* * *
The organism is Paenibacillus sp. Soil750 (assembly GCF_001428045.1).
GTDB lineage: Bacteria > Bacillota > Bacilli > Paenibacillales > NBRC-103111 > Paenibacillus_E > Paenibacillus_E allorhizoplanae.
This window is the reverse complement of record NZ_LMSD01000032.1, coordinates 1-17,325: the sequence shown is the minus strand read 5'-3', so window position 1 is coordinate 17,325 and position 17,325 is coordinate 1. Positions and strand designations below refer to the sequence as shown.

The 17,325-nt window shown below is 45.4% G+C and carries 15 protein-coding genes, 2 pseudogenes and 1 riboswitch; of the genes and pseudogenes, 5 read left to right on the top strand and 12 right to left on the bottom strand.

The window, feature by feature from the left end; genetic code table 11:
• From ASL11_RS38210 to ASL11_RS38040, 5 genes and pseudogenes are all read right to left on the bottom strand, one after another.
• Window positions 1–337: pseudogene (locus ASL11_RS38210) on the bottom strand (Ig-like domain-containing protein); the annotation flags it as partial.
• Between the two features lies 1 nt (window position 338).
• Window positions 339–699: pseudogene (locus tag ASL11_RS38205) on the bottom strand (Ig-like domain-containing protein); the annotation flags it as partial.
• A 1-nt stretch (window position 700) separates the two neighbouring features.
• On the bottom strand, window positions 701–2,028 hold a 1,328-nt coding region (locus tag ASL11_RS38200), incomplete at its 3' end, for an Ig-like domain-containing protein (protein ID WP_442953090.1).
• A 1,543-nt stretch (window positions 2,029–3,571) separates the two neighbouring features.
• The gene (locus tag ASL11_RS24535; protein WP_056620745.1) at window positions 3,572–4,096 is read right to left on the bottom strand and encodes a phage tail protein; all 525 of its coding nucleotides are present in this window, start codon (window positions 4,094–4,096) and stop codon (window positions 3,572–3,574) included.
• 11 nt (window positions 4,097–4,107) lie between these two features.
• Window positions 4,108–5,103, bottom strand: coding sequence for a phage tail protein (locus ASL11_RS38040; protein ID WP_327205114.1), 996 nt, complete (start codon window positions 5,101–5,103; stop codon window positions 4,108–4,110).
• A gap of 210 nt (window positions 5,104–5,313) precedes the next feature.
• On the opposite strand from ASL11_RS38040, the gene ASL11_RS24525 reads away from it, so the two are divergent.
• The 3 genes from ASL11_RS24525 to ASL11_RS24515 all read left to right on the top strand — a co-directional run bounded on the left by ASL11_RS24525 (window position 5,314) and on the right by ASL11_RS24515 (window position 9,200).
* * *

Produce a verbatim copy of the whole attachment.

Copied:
The organism is Paenibacillus sp. Soil750 (assembly GCF_001428045.1).
GTDB lineage: Bacteria > Bacillota > Bacilli > Paenibacillales > NBRC-103111 > Paenibacillus_E > Paenibacillus_E allorhizoplanae.
This window is the reverse complement of record NZ_LMSD01000032.1, coordinates 1-17,325: the sequence shown is the minus strand read 5'-3', so window position 1 is coordinate 17,325 and position 17,325 is coordinate 1. Positions and strand designations below refer to the sequence as shown.

The 17,325-nt window shown below is 45.4% G+C and carries 15 protein-coding genes, 2 pseudogenes and 1 riboswitch; of the genes and pseudogenes, 5 read left to right on the top strand and 12 right to left on the bottom strand.

The window, feature by feature from the left end; genetic code table 11:
• From ASL11_RS38210 to ASL11_RS38040, 5 genes and pseudogenes are all read right to left on the bottom strand, one after another.
• Window positions 1–337: pseudogene (locus ASL11_RS38210) on the bottom strand (Ig-like domain-containing protein); the annotation flags it as partial.
• Between the two features lies 1 nt (window position 338).
• Window positions 339–699: pseudogene (locus tag ASL11_RS38205) on the bottom strand (Ig-like domain-containing protein); the annotation flags it as partial.
• A 1-nt stretch (window position 700) separates the two neighbouring features.
• On the bottom strand, window positions 701–2,028 hold a 1,328-nt coding region (locus tag ASL11_RS38200), incomplete at its 3' end, for an Ig-like domain-containing protein (protein ID WP_442953090.1).
• A 1,543-nt stretch (window positions 2,029–3,571) separates the two neighbouring features.
• The gene (locus tag ASL11_RS24535; protein WP_056620745.1) at window positions 3,572–4,096 is read right to left on the bottom strand and encodes a phage tail protein; all 525 of its coding nucleotides are present in this window, start codon (window positions 4,094–4,096) and stop codon (window positions 3,572–3,574) included.
• 11 nt (window positions 4,097–4,107) lie between these two features.
• Window positions 4,108–5,103, bottom strand: coding sequence for a phage tail protein (locus ASL11_RS38040; protein ID WP_327205114.1), 996 nt, complete (start codon window positions 5,101–5,103; stop codon window positions 4,108–4,110).
• A gap of 210 nt (window positions 5,104–5,313) precedes the next feature.
• On the opposite strand from ASL11_RS38040, the gene ASL11_RS24525 reads away from it, so the two are divergent.
• The 3 genes from ASL11_RS24525 to ASL11_RS24515 all read left to right on the top strand — a co-directional run bounded on the left by ASL11_RS24525 (window position 5,314) and on the right by ASL11_RS24515 (window position 9,200).